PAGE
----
Britain's biggest retail banks and consumer-owned lenders have forked out £53bn ($75bn, €66bn) in fines and lawsuits over the past 15 years, a new study has found.
The research, conducted by independent think tank New City Agenda, found the amount of fines and litigation costs banks have had to pay has limited the amount they are able to lend and has also reduced dividend payouts. More worryingly, lenders' efforts to rebuild capital have been severely hampered by the scale of the payouts, the report said.
The UK banking sector has been hit by a series of scandals over the past 15 years, including mis-selling of loan insurance and the manipulation of foreign exchange and benchmark interest rates. The former alone cost British lenders approximately £37.3bn, making it the costliest consumer scandal in British history, the report found. Research showed that Lloyds Banking Group set aside £14bn to cover misconduct between 2010 and 2014, twice the amount of any other UK bank.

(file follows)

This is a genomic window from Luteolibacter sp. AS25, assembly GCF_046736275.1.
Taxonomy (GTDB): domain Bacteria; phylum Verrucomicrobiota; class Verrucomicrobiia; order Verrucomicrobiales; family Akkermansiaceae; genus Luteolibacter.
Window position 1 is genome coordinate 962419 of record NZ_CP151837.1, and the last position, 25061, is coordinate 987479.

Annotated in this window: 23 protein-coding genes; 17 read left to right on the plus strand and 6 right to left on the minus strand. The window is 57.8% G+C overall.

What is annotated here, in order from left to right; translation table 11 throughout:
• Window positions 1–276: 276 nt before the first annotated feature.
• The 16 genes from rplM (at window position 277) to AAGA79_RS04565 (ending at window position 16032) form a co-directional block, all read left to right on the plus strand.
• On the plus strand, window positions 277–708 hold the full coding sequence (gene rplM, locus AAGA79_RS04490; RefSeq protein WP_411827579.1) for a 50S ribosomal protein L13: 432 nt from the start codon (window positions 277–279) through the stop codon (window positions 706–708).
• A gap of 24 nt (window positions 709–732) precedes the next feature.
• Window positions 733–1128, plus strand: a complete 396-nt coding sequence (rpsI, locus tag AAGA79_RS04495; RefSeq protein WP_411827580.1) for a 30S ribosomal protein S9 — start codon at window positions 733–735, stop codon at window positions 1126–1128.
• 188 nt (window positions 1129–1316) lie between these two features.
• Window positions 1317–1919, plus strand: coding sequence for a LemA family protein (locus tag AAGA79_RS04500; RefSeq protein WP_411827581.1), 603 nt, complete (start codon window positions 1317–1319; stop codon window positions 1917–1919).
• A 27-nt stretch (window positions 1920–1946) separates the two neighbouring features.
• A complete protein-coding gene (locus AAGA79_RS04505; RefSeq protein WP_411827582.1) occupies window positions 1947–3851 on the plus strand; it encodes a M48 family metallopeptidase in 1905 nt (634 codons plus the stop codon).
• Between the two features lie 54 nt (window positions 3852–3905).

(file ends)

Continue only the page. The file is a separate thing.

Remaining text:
However, while the charges have limited the returns to shareholders, top executive at UK banks have continued to receive generous bonuses worth billions of pounds combined, the study found.
"The profitability of UK retail banks has been imperilled by persistent misconduct," said John McFall, a director of New City Agenda and former Treasury Committee chairman. "This has made every citizen poorer through our pension funds and our ownership of the bailed out banks."